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:D #3ds #Nintendo

isaiditisalright:

watsonlocked:

Oppressed Majority

This Powerful Video Shows Men What It Feels Like To Be Subjected To Sexism And Sexual Violence

fatherfucker

seerofsarcasm:

ms-jelly-sky:

aetherial:

A very good reference for Writers, too.  The color of a room, or someone’s clothing can convey emotion or a state of being, or even set the tone for a setting or a situation.

Colors often come with ingrained connotations - they certainly have strong meanings in Asian cultures, and in European cultures they have intrinsically understood meanings.

Red - passion, blood, anger, fire (for example)

This is going in my writer’s journal.

This is also incredibly true for scenery and costumes! I had an entire class devoted to this sort of thing, the color you put someone around or in can REALLY convey a message, even subconsciously for people who don’t know this chart. People see red and they all feel somewhat the same vibe that comes from it!

loki-hornedkingofdickery:
Hi Tracy. I'm a huge fan of your work, and I would like to ask you a question: When you got into writing Lackadaisy, how much time did you spend on research? I'm trying to develop a series about World War 2 espionage, and even before putting pen to paper, I was hit with all sorts of information and nowhere to start. How do you cope with this?

lackadaisycats:

Thank you!  That’s very kind.
Writing in a historical context can be tricky. Here are a few thoughts on dealing with that based on the approach I’ve taken:

  • Research is ongoing.  It doesn’t stop when you start writing/drawing.  Keep reading, find pertinent museum exhibits, buy cheap old out of print books on Amazon, watch documentaries, and if possible, talk to people who lived it.  (You might not find a bonafide WWII spy, but you can probably find some grandparent type folks who can tell you what wartime life was like).

  • Narrow down your focus a bit.  It’s good to learn as much as you can in a general sense about your historical subject, but at some point you have to start picking your battles.  Remember you’re telling a story about a specific set of characters and circumstances. You’re not writing an encyclopedia.  

  • Find the parts that interest you the most - the parts you’re wildly, rabidly interested in, because you’re about to spend ludicrous amounts of time immersed in this, dumping time and energy into it.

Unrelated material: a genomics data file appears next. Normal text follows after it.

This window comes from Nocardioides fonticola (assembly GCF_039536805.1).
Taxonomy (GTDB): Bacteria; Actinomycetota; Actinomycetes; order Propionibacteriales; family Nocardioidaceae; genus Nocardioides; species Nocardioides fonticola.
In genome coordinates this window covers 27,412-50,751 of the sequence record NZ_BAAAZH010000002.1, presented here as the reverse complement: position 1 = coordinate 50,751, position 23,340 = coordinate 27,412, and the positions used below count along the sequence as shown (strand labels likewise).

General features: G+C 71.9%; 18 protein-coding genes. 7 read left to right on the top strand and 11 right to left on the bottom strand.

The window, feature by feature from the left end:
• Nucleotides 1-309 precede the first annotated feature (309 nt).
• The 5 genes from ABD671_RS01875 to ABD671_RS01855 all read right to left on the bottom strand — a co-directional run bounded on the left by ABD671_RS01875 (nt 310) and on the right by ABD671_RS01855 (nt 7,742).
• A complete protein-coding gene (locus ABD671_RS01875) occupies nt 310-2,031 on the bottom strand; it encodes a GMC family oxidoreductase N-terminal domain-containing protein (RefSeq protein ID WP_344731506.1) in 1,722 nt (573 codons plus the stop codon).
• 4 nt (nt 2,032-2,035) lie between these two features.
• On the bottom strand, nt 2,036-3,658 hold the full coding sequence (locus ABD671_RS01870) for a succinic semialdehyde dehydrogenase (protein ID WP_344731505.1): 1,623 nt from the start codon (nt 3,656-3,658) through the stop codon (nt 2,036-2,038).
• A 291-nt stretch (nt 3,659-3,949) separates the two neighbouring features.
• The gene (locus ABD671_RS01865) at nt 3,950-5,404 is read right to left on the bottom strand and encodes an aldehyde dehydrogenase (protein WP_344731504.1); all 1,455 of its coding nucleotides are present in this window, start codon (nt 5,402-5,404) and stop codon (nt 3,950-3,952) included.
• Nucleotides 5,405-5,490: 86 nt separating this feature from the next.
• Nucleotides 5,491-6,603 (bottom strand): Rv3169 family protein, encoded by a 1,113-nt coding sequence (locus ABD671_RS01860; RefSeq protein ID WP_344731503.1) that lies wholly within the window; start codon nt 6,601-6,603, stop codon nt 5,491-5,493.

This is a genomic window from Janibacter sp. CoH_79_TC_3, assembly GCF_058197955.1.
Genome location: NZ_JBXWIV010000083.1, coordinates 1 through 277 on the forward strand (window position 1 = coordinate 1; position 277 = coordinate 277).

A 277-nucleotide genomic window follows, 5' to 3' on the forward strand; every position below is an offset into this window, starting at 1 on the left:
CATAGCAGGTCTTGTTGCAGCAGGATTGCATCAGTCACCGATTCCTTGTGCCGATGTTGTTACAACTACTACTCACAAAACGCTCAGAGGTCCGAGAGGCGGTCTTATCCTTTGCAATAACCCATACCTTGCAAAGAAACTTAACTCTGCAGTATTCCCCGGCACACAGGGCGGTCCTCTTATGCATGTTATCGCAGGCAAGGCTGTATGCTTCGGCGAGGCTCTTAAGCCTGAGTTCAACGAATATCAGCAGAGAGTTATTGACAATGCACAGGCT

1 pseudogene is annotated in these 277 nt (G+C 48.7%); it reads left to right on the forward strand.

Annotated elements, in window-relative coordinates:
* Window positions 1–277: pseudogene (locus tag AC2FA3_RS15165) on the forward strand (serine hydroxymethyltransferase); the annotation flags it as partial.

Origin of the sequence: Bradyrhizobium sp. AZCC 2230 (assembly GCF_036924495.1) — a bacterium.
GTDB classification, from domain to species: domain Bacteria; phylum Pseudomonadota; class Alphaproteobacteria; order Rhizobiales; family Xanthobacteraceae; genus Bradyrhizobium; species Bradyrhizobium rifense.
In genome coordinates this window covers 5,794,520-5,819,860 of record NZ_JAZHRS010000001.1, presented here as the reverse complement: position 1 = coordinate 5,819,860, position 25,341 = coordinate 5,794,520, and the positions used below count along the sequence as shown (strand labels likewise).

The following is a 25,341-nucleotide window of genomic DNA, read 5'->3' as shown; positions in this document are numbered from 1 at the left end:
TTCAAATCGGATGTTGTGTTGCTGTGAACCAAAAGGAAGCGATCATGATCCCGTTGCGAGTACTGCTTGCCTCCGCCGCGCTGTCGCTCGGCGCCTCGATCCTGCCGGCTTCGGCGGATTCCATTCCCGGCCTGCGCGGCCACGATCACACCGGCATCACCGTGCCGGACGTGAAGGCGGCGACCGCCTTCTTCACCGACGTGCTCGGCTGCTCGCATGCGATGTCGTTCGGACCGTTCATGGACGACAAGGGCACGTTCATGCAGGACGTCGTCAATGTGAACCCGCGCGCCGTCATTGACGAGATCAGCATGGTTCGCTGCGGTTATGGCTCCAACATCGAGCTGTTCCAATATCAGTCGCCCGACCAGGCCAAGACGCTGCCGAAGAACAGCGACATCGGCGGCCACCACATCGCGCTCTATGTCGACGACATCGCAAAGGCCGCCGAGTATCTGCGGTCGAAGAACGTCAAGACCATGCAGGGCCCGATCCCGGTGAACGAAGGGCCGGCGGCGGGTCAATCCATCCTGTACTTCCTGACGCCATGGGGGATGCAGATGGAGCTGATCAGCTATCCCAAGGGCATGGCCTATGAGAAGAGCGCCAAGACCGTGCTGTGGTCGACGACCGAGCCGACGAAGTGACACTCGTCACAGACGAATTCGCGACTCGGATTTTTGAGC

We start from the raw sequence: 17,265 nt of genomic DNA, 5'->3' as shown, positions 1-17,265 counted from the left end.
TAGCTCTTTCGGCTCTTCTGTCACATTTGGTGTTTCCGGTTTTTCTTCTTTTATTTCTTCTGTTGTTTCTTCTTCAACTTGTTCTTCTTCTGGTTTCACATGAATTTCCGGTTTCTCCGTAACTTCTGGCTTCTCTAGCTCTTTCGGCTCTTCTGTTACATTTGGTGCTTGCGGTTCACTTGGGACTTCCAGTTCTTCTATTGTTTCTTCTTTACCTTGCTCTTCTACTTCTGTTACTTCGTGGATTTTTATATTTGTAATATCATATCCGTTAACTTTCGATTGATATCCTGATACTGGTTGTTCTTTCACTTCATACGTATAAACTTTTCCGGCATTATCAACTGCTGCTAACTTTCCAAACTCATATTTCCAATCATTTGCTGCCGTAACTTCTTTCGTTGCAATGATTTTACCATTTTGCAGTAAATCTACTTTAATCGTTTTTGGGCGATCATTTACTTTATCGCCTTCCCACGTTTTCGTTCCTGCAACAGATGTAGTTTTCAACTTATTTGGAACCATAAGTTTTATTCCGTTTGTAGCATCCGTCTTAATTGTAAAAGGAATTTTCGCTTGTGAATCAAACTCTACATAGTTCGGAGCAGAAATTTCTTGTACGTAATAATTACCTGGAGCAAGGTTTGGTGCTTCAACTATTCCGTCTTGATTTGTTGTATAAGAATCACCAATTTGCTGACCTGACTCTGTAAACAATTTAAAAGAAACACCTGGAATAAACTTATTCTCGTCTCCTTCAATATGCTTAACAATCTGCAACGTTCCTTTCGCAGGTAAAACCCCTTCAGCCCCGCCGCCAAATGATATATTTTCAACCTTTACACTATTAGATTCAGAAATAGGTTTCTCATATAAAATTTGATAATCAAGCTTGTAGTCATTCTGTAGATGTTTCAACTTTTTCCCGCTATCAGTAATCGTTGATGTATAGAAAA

• Don’t get overwhelmed by the details - you can’t front load the knowledge intake and know everything about everything from the onset.  If important plot points don’t hinge on it, a lot of it can be tackled one bit of story at a time.   (For each new page I work on, I end up digging around for things like era specific slang and turns of phrase, dated fashion and uniforms, decor styles, architecture examples, specific firearms, laws and court proceedings, how phone calls were placed, how cars without electric ignitions were started, how to drive and stall such a car, period medical knowledge, what paper currency looked like, and myriad other things I didn’t have thorough knowledge about ahead of time.)

  • Double or Triple check your references when possible.  There’s a lot of great information on the internet.  There’s also a lot of crap information on the internet (and on TV and in films).

  • There’s nothing necessarily wrong with creative license or asking an audience to suspend disbelief a little bit.  It’s up to you to decide whether you’re working in shades of outlandish or realistic or something in-between.  Just understand what type of story you’re telling in that regard and respect the audience.  If you’re making shit up, do it knowingly and with intent, and not because you were too lazy to look something up.

  • You’ll screw up sometimes.  There are scads of internet dwellers ready to leap on you the moment you get something wrong about their pet interests - sometimes with polite tact, sometimes with indignant nerd rage - but don’t get hung up on it.  Just acknowledge errors, fix them if and when you can, and move on. 

tentando desenhar com as #copic no watercolor notebook #moleskine #art #illustration

scenery from Howl’s Moving Castle

Incredible scenery photography by Robin Halioua

I’m seriously the kind of person who buys a posing app and the first thing I do is the sailor moon pose. Really.

This huuuge cat came to visit earlier today and my cat gaia had a fit. I remember seeing her a few weeks ago and gaia really beat her up bad :(
Tonight we closed all the windows and she came again. I went outside and discovered she was a female and overly friendly haha! She was sooo cute! Looks really well fed but i gave her a bit of cat food :) must belong to someone from the neighbourhood… she’s really nice and meows a lot! Really wished that gaia wasn’t so annoyed and angry :(

oh maaaaaaaaaaaaan my secret santa gift it suuuuucksss 

god i feel bad cuz i got such an awesome gift and mine is… this

anyways, this is for Concept08!

hope you like it… sorry it took so long!